Answer: In general, the answer to this question is yes. An owner of a dog, or any animal for that matter, may be held liable for injuries the animal inflicts on others. Some jurisdictions require you, as the plaintiff, to show that the animal owner knew, or should have known, that the animal was inclined to attack or bite. In other jurisdictions, the you may only need to show negligence on the part of the owner in order to recover money for your injuries. It varies from jurisdiction to jurisdiction.

If you are an adult who was given a clear warning that the animal should not be approached, petted, or talked to, and you still proceeded with that action, the owner may be able to avoid responsibility if the animal then attacked you. This does not apply if the injured person in question was a child.

Should you file a claim against the owner of an animal that attacked you or your child, you may be eligible for monetary compensation for doctor or hospital bills, lost wages due to being kept out of work, a permanent disability caused by the injury, or pain and suffering.

Answer: Yes. As an average member of the public, you are entitled to privacy protections, although the strength of those protections will vary depending upon the circumstances.

Generally, there are four different actions that you can allege to recover for an unlawful invasion of your privacy. The first type concerns the unlawful use of your image in a commercial, advertisement, etc. without your permission. The second type addresses intrusion of privacy. If you can prove that the defendant intruded into your solitude, seclusion, or private life in a highly offensive manner, you are entitled to recover damages. The third type concerns public disclosure of private facts. Facts having no link to public concern that are given to the public may entitle you to bring a lawsuit against the person who gave out those facts. The fourth type of privacy right is the right to be free from being placed in a false light in the public eye. This is similar to a defamation action. In the case of invasion of privacy, however, the public statement or communication does not need to be defamatory, only false or highly offensive.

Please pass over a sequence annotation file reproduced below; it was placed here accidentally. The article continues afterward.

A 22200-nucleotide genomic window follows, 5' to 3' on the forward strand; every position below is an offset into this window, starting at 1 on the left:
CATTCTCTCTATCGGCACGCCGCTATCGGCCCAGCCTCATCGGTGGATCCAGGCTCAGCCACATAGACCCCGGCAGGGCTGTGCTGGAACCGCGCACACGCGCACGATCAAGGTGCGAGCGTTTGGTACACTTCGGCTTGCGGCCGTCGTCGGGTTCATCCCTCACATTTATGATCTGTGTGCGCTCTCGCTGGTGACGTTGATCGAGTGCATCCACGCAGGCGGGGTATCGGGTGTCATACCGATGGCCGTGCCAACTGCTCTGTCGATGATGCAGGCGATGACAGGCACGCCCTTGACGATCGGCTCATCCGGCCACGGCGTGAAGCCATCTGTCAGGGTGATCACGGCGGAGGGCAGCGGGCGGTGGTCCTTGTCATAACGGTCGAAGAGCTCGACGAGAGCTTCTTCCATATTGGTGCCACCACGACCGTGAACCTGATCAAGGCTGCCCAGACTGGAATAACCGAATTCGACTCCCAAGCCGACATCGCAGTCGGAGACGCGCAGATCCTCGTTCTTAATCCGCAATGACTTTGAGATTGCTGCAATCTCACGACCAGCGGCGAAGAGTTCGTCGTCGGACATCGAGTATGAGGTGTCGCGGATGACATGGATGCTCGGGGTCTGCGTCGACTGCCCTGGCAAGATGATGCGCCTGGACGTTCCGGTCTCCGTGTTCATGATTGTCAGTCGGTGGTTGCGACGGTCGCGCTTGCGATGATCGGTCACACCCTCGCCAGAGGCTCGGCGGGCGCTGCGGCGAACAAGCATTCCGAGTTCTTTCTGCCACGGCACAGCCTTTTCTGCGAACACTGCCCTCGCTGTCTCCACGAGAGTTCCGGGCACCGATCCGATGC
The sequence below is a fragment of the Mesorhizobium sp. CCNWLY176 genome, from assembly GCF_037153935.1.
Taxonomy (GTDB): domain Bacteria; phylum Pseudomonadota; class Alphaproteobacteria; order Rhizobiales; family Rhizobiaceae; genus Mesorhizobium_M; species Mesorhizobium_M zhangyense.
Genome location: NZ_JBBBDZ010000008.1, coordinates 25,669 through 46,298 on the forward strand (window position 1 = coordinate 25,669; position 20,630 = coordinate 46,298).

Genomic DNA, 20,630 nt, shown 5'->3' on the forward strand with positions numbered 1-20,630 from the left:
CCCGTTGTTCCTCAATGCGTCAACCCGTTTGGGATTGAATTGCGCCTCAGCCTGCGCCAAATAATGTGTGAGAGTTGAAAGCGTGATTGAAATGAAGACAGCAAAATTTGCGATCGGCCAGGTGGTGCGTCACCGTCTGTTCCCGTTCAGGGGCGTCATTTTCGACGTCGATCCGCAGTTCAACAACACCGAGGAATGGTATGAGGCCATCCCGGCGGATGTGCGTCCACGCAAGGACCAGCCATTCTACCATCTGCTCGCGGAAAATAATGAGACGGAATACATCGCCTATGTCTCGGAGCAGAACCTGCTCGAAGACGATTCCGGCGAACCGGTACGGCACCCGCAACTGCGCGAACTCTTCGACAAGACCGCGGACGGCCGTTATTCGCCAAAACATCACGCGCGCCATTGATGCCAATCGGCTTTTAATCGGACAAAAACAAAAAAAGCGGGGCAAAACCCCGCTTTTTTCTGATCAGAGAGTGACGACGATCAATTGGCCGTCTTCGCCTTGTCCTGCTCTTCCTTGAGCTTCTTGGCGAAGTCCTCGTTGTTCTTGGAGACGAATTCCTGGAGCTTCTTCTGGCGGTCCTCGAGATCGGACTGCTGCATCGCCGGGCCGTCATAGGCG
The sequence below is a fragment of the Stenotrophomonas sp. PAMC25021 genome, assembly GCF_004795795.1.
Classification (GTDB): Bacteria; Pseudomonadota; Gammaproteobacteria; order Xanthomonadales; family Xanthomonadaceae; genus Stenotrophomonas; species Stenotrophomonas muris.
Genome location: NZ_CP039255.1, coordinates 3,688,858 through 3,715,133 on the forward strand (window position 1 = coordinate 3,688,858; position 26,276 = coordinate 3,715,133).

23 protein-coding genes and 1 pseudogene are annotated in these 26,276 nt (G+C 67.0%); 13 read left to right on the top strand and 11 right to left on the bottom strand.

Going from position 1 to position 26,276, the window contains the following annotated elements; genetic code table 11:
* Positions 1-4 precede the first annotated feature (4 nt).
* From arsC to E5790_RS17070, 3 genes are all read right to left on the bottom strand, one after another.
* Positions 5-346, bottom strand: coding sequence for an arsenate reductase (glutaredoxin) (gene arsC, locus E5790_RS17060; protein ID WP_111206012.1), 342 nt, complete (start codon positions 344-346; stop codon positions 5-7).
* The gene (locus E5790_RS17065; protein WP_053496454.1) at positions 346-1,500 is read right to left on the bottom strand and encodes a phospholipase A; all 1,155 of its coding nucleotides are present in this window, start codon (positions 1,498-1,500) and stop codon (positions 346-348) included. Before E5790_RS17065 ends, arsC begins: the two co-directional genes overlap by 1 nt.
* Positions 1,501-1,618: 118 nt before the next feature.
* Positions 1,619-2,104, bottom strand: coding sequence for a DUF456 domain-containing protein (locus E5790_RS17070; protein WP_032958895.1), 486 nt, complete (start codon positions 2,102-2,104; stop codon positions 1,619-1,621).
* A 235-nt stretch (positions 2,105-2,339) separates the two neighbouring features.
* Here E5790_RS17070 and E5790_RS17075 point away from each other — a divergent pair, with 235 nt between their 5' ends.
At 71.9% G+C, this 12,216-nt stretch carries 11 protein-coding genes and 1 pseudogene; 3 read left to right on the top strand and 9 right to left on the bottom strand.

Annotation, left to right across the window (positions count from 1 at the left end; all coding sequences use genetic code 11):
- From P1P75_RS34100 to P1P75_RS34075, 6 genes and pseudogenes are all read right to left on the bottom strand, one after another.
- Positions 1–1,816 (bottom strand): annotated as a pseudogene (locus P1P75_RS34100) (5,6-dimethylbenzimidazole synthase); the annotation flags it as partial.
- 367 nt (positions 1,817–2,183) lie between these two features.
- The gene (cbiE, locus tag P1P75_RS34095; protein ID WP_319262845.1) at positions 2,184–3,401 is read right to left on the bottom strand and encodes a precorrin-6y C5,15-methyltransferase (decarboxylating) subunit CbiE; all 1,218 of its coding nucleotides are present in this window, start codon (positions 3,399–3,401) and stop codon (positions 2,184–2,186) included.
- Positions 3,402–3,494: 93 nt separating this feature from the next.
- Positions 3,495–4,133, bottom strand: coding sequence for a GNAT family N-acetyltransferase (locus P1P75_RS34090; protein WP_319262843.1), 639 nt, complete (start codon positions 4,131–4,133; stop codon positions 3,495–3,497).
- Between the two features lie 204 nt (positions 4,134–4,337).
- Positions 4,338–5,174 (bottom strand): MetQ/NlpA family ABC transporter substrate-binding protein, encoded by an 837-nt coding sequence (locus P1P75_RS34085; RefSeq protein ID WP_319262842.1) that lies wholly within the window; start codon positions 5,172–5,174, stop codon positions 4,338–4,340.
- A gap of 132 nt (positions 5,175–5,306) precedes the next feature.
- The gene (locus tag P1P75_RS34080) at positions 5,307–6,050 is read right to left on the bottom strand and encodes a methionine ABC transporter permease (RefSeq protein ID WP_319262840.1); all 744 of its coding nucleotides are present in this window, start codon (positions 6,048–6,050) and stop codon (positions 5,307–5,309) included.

Answer: An owner of property has a duty to protect members of the public from injury that may occur upon the property. You may be able to recover money for injuries sustained on someone else’s property if you can prove that the property owner failed to meet that duty.

There are three categories of visitors: invitee, licensee and trespasser. An invitee is someone who has been invited onto the property. A property owner is required to reasonably ensure the safety of the invitee. A licensee is someone who enters a property for his or her own purpose and is present at the consent, but not the invitation, of the owner. The owner’s duty to a licensee is only to warn of hidden dangers. Finally, a trespasser is an individual who enters onto the property without the knowledge or consent of the owner and who remains there without any right or permission. Trespassers have difficulty suing property owners because property owners’ duty towards trespassers is not to place traps and hazards on their property. In some cases, the owner must also warn trespassers of the hazards if they are unlikely to be discovered by the trespasser and could cause serious injury or death.